10 Myths of Entrepreneurship

Amongst the many myths of entrepreneurship, the most jarring is the existential question:

Am I really an entrepreneur? 

This is the self-doubt that almost every entrepreneur faces at some point. The reasons for this self-doubt are many, and include the hero status that some entrepreneurs have. In the face of outstanding success by these entrepreneurs we wonder whether we have the insight, determination, product and skills to build what we dream. The narrative is intended to empower, but may have the opposite result.
The video below dispels several of the myths associated with entrepreneurship, including understand who and what entrepreneurs are. The video draws on the excellent work of Saras Sarasvathy, who has introduced the concept of “effectuation” to the entrepreneurial world. The video starts with super entrepreneurs, and helps us to learn lessons. Most importantly, through understanding the myths, it helps us deal with self-doubt and get started.

 Myths Of Entrepreneurship


The important learning for me from this video are:

Entrepreneurship is Not Extraordinary

At one point for all of us, riding a bike was extraordinary. After a few stumbles and bruised knees we learned to ride a bike. In doing that riding a bike became both enjoyable and ordinary. In the video the same point is argued, entrepreneurship should not be viewed as extraordinary, but that each of us have this capacity.

Start with available means

I have seen business plans that need such huge investment that no bank or investor are likely to finance it. The ideas underlying the business plan are often sound and sometimes inspiring. The problem is that it is just a plan, the company has literally no customers, and they have not taken the time to test their idea. Starting at a different point would help these entrepreneurs. They should instead start with what their available means. Tapping into networks, using money to build a prototype or even getting commitments from potential clients are all within our available means. It may even help getting finance for your business, but more importantly it may allow you to bootstrap your business or in the worst case realise that your idea is not that good.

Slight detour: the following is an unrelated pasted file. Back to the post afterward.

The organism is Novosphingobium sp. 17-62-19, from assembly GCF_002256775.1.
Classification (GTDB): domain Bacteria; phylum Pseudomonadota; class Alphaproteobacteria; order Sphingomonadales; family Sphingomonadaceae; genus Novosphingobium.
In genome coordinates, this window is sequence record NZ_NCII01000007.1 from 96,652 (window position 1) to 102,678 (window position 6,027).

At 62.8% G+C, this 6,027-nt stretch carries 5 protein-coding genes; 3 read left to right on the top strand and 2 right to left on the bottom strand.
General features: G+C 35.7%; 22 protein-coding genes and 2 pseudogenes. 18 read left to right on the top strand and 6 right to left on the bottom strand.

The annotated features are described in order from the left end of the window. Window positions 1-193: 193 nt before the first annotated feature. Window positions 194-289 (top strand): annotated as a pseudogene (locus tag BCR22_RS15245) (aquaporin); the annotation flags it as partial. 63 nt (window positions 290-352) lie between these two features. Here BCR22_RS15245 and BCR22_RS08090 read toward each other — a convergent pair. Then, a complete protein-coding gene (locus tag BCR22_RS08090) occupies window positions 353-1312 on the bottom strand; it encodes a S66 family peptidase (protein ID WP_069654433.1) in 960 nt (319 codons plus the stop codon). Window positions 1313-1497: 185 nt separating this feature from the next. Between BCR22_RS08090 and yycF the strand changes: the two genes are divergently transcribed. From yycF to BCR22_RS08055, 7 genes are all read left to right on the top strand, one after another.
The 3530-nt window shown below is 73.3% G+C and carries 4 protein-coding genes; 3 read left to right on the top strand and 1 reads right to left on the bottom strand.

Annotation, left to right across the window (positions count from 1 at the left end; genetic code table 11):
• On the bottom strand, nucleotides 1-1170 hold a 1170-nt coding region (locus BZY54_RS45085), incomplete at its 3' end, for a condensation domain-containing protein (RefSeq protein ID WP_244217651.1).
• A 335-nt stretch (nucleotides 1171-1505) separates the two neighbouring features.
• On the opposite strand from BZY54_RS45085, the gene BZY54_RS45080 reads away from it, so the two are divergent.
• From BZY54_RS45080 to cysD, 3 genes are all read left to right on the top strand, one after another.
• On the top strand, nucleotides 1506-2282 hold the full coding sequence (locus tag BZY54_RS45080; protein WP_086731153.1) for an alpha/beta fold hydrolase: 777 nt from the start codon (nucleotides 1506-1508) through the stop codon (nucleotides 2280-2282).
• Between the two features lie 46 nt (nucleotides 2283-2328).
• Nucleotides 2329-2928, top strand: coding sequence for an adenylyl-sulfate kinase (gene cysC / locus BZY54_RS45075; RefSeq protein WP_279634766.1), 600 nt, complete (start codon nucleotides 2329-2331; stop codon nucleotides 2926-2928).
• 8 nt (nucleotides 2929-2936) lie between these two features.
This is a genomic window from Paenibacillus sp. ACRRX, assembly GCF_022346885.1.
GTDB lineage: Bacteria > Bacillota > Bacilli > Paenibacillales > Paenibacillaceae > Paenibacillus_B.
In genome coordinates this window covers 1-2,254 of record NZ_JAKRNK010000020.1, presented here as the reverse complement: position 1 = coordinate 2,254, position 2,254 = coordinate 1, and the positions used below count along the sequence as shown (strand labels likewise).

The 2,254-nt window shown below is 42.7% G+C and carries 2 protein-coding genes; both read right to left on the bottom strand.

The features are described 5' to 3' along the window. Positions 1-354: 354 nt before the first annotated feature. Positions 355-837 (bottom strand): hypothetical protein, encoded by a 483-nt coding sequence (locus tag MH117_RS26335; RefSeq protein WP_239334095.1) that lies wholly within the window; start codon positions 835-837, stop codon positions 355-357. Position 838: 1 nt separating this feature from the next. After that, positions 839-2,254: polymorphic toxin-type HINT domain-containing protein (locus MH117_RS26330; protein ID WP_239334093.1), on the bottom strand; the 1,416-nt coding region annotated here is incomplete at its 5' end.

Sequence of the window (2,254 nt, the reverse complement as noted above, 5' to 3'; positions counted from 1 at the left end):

Multiple Goals

Personally I have many, many ideas. This creates a huge problem of focus for me, and everyone tells me that I need to focus on one idea. Effectuation looks at ideas and actions differently. It encourages having various possible goals and to develop solutions to these specific problems. Importantly, it asks you to reassemble your available means in creative ways to reach a goal. A word of warning though, managing multiple ideas, goals, action plans and customer service is extremely difficult, and not what I am suggesting.

The learning point is rather not to  fixate on one outcome, but rather be open to various endpoints.

This is a lesson we learned at Zapreneur. I started this looking to develop an online publication focussed on economic inclusion and small businesses. My intention was to run this as a paid subscription model. In the process we learned that South African entrepreneurs have a very different set of problems, and that we could develop small and useful online applications that could solve real problems. Proposal Desk is our first attempt.

Affordable Loss

Dreaming of making a million bucks in a year or even a month? Dreaming of buying an island? Stop!
Rather than focus on the upside, focus on the downside potential. Knowing how much you can afford to lose is vitally important. It provides a constraint to your ideas, and as a result brings discipline, effectiveness and reduces financial stress. In fact, go so far as to have a very specific number in mind. You need to know for instance that, I am willing to lose R 10 000-00, and willing to invest six months of time into starting this business. Knowing that allows you to plan your expenses, pay the kids school fees, design a realistic marketing plan and know your breakeven point.  That is an incredibly empowering position to find yourself in.

Create The Future, Do Not Predict It

The exciting part of entrepreneurship is that we have the opportunity to create products and services that make the world a better place. Through using principles like affordable loss and using available means, creating the future becomes more action orientated .  See you at the start line !
(Over the next few weeks, I hope to discuss effectuation in greater detail and with examples. )